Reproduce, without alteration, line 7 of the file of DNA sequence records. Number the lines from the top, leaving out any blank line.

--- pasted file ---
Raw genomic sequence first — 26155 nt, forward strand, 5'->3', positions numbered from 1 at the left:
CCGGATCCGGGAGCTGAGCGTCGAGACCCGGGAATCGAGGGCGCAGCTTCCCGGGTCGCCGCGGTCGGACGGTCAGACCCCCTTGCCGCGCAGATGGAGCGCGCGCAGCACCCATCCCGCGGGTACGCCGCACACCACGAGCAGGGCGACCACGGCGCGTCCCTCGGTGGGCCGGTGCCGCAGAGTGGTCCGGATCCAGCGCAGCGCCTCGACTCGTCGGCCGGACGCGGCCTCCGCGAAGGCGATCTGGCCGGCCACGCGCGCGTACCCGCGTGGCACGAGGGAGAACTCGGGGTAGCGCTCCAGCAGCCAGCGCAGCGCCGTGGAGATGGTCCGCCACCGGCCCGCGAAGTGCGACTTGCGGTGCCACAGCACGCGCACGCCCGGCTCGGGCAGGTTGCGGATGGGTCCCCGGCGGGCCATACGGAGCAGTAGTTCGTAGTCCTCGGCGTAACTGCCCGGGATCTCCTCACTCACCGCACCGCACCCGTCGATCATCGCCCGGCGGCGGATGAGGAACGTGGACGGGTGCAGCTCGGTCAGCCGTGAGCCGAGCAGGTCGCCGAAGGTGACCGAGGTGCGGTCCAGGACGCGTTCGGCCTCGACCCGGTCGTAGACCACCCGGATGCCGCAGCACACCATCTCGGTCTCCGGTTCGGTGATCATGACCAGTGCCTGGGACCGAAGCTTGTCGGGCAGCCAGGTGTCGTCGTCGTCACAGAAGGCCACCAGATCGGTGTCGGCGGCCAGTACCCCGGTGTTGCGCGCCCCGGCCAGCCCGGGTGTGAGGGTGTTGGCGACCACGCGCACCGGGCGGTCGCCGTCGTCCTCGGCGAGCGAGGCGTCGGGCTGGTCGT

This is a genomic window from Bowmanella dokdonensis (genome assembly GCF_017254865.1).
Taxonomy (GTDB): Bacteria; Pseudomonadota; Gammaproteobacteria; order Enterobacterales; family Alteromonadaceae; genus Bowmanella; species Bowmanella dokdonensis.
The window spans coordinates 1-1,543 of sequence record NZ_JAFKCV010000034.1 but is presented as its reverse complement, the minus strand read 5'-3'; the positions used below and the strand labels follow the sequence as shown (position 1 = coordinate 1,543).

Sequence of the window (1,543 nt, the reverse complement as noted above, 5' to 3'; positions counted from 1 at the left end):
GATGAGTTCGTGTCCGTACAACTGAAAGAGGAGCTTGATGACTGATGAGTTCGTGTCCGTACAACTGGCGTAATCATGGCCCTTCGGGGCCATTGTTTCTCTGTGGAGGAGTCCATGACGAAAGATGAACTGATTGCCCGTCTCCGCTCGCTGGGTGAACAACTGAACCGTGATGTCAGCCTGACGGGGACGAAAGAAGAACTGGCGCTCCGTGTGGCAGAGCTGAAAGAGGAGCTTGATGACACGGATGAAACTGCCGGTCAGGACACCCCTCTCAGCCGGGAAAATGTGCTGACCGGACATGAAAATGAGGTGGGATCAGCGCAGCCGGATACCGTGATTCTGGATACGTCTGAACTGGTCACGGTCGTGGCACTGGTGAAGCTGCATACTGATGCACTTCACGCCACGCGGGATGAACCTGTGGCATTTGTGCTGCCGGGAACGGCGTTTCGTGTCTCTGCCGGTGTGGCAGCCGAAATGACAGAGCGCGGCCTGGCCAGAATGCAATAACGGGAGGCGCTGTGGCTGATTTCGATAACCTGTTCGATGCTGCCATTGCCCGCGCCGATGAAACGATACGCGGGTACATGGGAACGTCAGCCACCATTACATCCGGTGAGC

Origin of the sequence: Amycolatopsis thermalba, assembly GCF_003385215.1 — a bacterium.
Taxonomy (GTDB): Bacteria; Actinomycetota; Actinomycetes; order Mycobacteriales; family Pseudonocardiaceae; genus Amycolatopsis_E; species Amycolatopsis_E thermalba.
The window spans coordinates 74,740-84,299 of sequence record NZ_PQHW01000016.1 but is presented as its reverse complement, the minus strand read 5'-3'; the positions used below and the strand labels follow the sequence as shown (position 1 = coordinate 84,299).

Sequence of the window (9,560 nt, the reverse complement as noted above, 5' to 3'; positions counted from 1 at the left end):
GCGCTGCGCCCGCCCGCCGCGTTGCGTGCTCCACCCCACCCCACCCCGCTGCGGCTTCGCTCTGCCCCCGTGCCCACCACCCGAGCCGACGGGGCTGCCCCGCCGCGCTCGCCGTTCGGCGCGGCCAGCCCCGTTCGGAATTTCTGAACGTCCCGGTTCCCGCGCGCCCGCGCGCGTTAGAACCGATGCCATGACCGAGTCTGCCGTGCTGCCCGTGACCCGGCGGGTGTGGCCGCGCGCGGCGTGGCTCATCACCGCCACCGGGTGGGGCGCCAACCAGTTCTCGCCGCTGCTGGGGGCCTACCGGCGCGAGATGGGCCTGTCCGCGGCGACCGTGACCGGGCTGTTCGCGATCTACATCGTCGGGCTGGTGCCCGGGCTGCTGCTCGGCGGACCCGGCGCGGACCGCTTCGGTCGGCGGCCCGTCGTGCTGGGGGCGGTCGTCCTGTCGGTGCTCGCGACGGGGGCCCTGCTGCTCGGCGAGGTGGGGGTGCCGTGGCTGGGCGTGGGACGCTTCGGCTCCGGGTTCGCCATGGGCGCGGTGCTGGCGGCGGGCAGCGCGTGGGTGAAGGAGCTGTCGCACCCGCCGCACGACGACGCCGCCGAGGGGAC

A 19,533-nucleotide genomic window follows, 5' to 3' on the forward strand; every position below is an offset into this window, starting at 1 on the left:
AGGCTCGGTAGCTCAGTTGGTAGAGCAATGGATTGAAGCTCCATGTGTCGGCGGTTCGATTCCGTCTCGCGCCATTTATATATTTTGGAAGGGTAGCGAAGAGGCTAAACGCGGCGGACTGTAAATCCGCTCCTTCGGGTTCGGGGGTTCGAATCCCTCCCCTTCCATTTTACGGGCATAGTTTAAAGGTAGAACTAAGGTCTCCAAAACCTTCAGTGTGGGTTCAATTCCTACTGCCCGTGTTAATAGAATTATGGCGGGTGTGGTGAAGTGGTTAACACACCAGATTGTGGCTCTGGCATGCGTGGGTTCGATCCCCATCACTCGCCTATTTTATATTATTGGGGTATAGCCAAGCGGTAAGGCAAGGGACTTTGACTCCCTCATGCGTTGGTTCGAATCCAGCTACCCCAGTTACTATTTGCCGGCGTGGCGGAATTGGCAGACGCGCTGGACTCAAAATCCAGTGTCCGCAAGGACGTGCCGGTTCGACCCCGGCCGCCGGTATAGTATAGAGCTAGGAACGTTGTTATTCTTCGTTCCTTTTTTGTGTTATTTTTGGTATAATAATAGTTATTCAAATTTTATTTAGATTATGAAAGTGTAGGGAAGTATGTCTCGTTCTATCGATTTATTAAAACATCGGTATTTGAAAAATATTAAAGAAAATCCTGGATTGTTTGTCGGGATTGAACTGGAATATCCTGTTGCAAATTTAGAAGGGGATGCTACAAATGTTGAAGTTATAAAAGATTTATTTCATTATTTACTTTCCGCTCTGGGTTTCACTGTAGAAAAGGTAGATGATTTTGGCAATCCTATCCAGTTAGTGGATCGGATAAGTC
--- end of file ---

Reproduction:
GATGAGTTCGTGTCCGTACAACTGAAAGAGGAGCTTGATGACTGATGAGTTCGTGTCCGTACAACTGGCGTAATCATGGCCCTTCGGGGCCATTGTTTCTCTGTGGAGGAGTCCATGACGAAAGATGAACTGATTGCCCGTCTCCGCTCGCTGGGTGAACAACTGAACCGTGATGTCAGCCTGACGGGGACGAAAGAAGAACTGGCGCTCCGTGTGGCAGAGCTGAAAGAGGAGCTTGATGACACGGATGAAACTGCCGGTCAGGACACCCCTCTCAGCCGGGAAAATGTGCTGACCGGACATGAAAATGAGGTGGGATCAGCGCAGCCGGATACCGTGATTCTGGATACGTCTGAACTGGTCACGGTCGTGGCACTGGTGAAGCTGCATACTGATGCACTTCACGCCACGCGGGATGAACCTGTGGCATTTGTGCTGCCGGGAACGGCGTTTCGTGTCTCTGCCGGTGTGGCAGCCGAAATGACAGAGCGCGGCCTGGCCAGAATGCAATAACGGGAGGCGCTGTGGCTGATTTCGATAACCTGTTCGATGCTGCCATTGCCCGCGCCGATGAAACGATACGCGGGTACATGGGAACGTCAGCCACCATTACATCCGGTGAGC